Interdisciplinary Applied Mathematics

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Cl,a(t) = (cos ea(t)) ,


C-2,„(!) = ^ (cos2Oa{t) — l) ,


where cosва = ua(t)ua(0). The characteristic reorientational times (т“,та) are computed by



Ci,a(t) dt,    (i = 1, 2)


The reorientational motion of water molecules is characterized by the dipole moment reorientation time т^2 (Marti et al., 2002). A smaller т corresponds to a faster reorientation motion of the water molecule. Marti


2.2


A


■w 1.2 a



0


— 0


a


0.2


5


5


О о


5.5


*


л3.5


CO


Cl


a


H*


о О


A Bulk 0 (8.8) tube О (10,10)


□ (12,12)

1.5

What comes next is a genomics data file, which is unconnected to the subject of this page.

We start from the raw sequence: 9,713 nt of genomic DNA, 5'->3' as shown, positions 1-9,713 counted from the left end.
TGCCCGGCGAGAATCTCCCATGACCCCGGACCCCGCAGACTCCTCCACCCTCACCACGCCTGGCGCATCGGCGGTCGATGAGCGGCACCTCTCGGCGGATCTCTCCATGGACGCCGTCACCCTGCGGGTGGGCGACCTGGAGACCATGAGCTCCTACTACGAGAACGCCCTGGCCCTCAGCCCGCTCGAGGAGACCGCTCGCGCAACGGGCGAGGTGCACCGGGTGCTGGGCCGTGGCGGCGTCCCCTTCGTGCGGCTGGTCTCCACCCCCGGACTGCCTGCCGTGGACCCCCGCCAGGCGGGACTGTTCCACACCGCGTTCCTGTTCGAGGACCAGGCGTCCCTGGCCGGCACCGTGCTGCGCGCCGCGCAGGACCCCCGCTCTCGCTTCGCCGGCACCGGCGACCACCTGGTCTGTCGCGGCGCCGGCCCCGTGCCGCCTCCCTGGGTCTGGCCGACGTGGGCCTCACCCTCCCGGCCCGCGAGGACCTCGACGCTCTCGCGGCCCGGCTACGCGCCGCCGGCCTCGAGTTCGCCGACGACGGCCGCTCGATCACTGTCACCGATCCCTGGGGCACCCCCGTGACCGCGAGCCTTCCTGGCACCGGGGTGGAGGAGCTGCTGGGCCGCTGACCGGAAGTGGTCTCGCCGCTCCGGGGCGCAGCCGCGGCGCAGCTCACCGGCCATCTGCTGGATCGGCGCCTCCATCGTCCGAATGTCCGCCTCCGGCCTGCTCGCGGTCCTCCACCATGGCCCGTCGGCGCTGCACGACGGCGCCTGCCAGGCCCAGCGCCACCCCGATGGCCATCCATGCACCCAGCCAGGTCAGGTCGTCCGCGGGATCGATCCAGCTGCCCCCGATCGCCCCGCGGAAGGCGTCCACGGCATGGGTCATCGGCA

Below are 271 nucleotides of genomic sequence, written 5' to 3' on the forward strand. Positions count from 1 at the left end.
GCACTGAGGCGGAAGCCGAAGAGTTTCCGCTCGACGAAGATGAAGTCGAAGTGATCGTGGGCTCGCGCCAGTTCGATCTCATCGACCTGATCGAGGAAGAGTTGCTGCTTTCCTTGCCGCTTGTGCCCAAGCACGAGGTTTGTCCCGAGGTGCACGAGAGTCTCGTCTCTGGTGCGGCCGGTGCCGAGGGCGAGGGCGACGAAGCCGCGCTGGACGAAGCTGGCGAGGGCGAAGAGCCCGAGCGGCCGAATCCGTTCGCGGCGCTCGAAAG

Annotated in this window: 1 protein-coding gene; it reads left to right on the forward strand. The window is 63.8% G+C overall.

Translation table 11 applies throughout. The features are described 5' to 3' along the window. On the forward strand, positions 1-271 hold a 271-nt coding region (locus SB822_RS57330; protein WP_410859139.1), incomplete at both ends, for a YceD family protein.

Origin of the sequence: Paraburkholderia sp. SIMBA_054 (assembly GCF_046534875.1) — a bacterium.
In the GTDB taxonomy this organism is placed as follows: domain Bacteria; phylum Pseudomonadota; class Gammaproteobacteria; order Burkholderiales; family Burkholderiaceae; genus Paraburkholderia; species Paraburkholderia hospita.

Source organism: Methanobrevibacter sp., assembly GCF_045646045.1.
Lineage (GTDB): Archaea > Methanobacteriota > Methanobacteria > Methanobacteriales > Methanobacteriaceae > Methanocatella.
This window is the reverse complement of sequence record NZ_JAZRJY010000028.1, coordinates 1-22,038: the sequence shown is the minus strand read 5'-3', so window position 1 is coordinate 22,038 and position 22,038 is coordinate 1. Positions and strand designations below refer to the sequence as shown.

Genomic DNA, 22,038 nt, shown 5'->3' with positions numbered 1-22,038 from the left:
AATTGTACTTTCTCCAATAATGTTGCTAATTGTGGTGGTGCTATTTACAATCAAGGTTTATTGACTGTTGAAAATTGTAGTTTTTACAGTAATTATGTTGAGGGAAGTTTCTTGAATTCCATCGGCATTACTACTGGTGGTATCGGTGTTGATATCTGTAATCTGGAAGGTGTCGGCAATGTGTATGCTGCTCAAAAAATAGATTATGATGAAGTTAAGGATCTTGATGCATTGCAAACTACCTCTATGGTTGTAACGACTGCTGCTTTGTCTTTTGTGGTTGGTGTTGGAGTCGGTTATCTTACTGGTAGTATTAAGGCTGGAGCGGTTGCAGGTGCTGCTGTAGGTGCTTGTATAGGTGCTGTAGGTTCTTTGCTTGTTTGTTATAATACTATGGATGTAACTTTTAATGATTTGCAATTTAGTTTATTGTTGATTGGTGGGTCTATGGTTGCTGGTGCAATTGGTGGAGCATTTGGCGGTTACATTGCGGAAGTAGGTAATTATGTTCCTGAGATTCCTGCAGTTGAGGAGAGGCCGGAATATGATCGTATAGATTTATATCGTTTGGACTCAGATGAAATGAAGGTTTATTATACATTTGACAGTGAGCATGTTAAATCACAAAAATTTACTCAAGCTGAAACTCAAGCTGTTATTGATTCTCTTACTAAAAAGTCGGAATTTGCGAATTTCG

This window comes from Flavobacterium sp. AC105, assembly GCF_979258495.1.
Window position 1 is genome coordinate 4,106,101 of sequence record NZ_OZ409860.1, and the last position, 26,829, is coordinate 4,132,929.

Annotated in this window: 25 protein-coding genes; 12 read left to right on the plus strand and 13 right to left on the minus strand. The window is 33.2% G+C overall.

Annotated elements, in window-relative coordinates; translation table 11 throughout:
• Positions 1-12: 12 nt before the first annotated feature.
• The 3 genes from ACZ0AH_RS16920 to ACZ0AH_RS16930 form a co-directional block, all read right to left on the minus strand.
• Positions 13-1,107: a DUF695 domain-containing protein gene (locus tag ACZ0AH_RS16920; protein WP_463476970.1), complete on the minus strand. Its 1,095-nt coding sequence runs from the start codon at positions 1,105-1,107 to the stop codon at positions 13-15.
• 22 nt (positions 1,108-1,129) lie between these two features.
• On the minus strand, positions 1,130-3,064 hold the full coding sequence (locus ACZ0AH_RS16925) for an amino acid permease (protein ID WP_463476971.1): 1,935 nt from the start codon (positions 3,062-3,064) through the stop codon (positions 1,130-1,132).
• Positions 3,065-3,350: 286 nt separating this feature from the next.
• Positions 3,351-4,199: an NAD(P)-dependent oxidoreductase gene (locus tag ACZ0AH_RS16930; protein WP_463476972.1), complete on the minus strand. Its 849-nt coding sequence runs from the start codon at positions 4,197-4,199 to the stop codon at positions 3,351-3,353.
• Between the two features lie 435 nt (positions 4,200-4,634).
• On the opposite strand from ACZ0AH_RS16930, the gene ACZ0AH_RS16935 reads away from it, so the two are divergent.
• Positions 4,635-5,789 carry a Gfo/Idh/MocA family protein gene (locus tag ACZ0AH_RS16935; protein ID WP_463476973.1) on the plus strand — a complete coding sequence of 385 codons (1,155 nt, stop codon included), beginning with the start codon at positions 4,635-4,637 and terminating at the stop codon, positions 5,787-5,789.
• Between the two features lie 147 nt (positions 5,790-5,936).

FIGURE 11.20. Molecular dipole moment reorientation time t^2 as a function of temperature at a density of 0.83 g/cm3. Computation with the first (bottom) and second (top) Legendre polynomials. (Courtesy of J. Marti.) and coworkers (Marti et al., 2002) studied the reorientation time of water molecules confined in carbon nanotubes of length 7.45 nm and internal radii of 2.65 A((8, 8) nanotube), 4 A ((10,10) nanotube) and 5.33 A ((12,12) nanotube); see Section 13.2.1 for details on carbon nanotubes. Figure 11.20 shows the reorientation time of the water dipole moment at different temperatures and in different-sized nanotubes. At room temperature, the smaller the nanotube diameter, the faster the reorientational motion, and in the largest nanotube, the reorientation time approaches that of the bulk water. From this result we can conclude that confinement tends to speed up molecular reorientations. The faster reorientational motion in small diameter nanotubes can be attributed to the partial breakdown of the tetrahedral hydrogen-bond network, which is typical when water is confined.

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